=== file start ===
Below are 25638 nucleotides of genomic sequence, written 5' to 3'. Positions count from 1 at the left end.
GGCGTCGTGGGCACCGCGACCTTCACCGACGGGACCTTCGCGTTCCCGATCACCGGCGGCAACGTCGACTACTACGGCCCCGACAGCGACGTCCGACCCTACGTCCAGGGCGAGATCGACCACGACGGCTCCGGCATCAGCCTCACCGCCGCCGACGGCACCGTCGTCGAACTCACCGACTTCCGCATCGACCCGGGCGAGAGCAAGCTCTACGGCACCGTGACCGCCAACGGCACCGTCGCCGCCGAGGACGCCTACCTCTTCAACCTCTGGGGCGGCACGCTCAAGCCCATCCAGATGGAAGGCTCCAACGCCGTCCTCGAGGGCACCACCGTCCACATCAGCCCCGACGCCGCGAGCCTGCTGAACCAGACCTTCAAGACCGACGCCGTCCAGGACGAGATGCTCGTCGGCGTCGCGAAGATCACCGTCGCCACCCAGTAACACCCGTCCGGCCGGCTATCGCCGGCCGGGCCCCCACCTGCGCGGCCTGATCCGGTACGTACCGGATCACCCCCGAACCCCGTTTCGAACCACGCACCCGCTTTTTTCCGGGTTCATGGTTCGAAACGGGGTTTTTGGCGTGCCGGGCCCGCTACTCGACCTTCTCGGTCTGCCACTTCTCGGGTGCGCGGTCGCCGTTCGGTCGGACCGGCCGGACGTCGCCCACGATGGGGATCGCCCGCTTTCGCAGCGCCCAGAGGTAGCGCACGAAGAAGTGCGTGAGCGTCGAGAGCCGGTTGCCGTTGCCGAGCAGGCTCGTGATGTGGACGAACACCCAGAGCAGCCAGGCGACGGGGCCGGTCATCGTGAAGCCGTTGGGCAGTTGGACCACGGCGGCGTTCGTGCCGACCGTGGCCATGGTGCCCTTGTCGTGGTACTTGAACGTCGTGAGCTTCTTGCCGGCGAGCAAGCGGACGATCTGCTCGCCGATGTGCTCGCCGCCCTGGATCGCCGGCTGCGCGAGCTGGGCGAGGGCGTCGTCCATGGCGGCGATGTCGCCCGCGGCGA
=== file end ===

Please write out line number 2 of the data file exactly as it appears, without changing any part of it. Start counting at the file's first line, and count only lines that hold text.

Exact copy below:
GGCGTCGTGGGCACCGCGACCTTCACCGACGGGACCTTCGCGTTCCCGATCACCGGCGGCAACGTCGACTACTACGGCCCCGACAGCGACGTCCGACCCTACGTCCAGGGCGAGATCGACCACGACGGCTCCGGCATCAGCCTCACCGCCGCCGACGGCACCGTCGTCGAACTCACCGACTTCCGCATCGACCCGGGCGAGAGCAAGCTCTACGGCACCGTGACCGCCAACGGCACCGTCGCCGCCGAGGACGCCTACCTCTTCAACCTCTGGGGCGGCACGCTCAAGCCCATCCAGATGGAAGGCTCCAACGCCGTCCTCGAGGGCACCACCGTCCACATCAGCCCCGACGCCGCGAGCCTGCTGAACCAGACCTTCAAGACCGACGCCGTCCAGGACGAGATGCTCGTCGGCGTCGCGAAGATCACCGTCGCCACCCAGTAACACCCGTCCGGCCGGCTATCGCCGGCCGGGCCCCCACCTGCGCGGCCTGATCCGGTACGTACCGGATCACCCCCGAACCCCGTTTCGAACCACGCACCCGCTTTTTTCCGGGTTCATGGTTCGAAACGGGGTTTTTGGCGTGCCGGGCCCGCTACTCGACCTTCTCGGTCTGCCACTTCTCGGGTGCGCGGTCGCCGTTCGGTCGGACCGGCCGGACGTCGCCCACGATGGGGATCGCCCGCTTTCGCAGCGCCCAGAGGTAGCGCACGAAGAAGTGCGTGAGCGTCGAGAGCCGGTTGCCGTTGCCGAGCAGGCTCGTGATGTGGACGAACACCCAGAGCAGCCAGGCGACGGGGCCGGTCATCGTGAAGCCGTTGGGCAGTTGGACCACGGCGGCGTTCGTGCCGACCGTGGCCATGGTGCCCTTGTCGTGGTACTTGAACGTCGTGAGCTTCTTGCCGGCGAGCAAGCGGACGATCTGCTCGCCGATGTGCTCGCCGCCCTGGATCGCCGGCTGCGCGAGCTGGGCGAGGGCGTCGTCCATGGCGGCGATGTCGCCCGCGGCGA